Another tricky question

In which we learn how our cognitive and psychological processes trip us up again.

Hi, meet Sienna she is 26 years old, single, outspoken, and very bright. She majored in philosophy. As a student, she was deeply concerned with issues of discrimination and social justice, and also participated in anti-nuclear demonstrations.



Having read this which of these statements do you think is most likely to be true?

A Sienna works in a bank.

B Sienna works in a bank and is active in the feminist movement.

Did you answer A? Well clever you that's correct but most people go for answer B. It 'feels' like B should be more probable but it can't be at most it can only have the same chance as A.

Lets imagine there are a thousand people like Sienna and all of them work in a bank, even if 999 of them are also active in the feminist movement the odds of being in the bank and a feminist are still less than working in a bank alone. I know some of you will still be unsatisfied so go here for a longer explanation about the probabilities. This error is formally called the conjunction fallacy.

A very similar experiment to the one above was carried by Amos Tversky & Daniel Kahneman 40 years ago. In that study 85% of college students thought B was more likely. When they repeated it with the more simple example above (the previous one had lots of options you had to rank) roughly the same amount got it wrong. When they gave the complex version to statisticians the error rate was just as high but with the simple one they did better.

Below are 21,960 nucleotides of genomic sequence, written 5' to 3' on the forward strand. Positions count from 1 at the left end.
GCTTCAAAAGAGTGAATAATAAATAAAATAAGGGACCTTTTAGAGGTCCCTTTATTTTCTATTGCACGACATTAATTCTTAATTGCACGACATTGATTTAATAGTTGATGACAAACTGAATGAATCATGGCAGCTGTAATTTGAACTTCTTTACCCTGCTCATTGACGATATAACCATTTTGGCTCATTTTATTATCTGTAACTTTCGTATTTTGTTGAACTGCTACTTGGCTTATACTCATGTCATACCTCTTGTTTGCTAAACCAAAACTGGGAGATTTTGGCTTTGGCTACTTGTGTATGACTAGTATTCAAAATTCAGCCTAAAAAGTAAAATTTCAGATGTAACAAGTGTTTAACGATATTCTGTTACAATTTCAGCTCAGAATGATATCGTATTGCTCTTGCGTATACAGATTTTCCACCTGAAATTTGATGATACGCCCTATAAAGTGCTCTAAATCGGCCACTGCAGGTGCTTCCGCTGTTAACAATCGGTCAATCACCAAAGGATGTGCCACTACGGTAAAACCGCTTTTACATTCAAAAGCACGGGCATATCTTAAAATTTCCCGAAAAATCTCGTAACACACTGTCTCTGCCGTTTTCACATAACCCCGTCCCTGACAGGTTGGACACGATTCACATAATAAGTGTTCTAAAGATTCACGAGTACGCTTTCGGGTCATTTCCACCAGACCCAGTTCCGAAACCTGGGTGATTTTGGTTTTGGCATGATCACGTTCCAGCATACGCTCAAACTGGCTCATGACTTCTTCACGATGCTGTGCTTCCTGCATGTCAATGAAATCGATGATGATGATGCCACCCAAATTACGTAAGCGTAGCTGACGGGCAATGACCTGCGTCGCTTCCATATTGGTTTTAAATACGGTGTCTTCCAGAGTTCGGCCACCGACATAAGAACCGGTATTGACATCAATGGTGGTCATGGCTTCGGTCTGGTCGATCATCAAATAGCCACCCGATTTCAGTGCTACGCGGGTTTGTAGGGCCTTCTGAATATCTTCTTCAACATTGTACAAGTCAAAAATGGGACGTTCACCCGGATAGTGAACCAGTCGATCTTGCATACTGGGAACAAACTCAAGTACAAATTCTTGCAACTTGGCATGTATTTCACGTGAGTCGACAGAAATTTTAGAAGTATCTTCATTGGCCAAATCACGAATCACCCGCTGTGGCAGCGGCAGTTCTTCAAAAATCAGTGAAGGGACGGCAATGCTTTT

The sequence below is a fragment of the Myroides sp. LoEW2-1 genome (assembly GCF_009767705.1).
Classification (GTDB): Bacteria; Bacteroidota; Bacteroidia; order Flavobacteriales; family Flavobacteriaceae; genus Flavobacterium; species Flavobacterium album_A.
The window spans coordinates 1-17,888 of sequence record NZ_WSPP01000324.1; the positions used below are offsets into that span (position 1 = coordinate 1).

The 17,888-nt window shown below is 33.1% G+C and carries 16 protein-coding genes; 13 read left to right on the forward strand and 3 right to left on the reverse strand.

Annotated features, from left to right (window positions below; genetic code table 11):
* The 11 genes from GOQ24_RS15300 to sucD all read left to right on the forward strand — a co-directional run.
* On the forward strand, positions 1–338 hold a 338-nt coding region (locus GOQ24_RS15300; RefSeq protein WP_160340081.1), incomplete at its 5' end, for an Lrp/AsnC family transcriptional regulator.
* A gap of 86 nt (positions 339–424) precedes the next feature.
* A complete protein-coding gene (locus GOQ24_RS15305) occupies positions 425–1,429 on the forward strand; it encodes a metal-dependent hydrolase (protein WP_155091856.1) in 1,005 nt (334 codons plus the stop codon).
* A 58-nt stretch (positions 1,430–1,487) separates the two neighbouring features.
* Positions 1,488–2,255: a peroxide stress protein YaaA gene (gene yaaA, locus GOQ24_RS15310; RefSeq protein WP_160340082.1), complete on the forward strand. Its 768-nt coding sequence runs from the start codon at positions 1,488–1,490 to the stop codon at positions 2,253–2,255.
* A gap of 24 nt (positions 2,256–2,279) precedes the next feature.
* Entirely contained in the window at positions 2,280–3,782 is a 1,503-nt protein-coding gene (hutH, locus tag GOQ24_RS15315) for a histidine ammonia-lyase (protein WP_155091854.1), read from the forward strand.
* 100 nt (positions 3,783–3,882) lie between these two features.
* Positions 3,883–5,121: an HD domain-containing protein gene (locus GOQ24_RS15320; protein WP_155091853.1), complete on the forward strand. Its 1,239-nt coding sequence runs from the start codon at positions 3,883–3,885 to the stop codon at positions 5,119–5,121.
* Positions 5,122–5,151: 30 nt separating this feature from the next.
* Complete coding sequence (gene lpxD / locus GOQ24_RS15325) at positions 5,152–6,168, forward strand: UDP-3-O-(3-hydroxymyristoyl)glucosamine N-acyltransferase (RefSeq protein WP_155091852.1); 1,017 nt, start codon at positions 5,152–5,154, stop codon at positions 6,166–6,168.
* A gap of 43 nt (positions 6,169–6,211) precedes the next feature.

This isn't very reassuring because the real world is complex, not simple. This means even 'experts' are prone to this cognitive bias. 

This is another example of our 'gut' quick and dirty cognitive processes giving us a wrong answer. It is not hard to see how these assumptions could impact negatively in criminal justice settings, health and even our personal interactions.

What's the good news, well as usual just being aware of these processes going on gives you a chance to engage your 'head' and try to avoid making the same mistake again. This process of challenging automatic thoughts is part of the concept of cognitive behavioural therapies.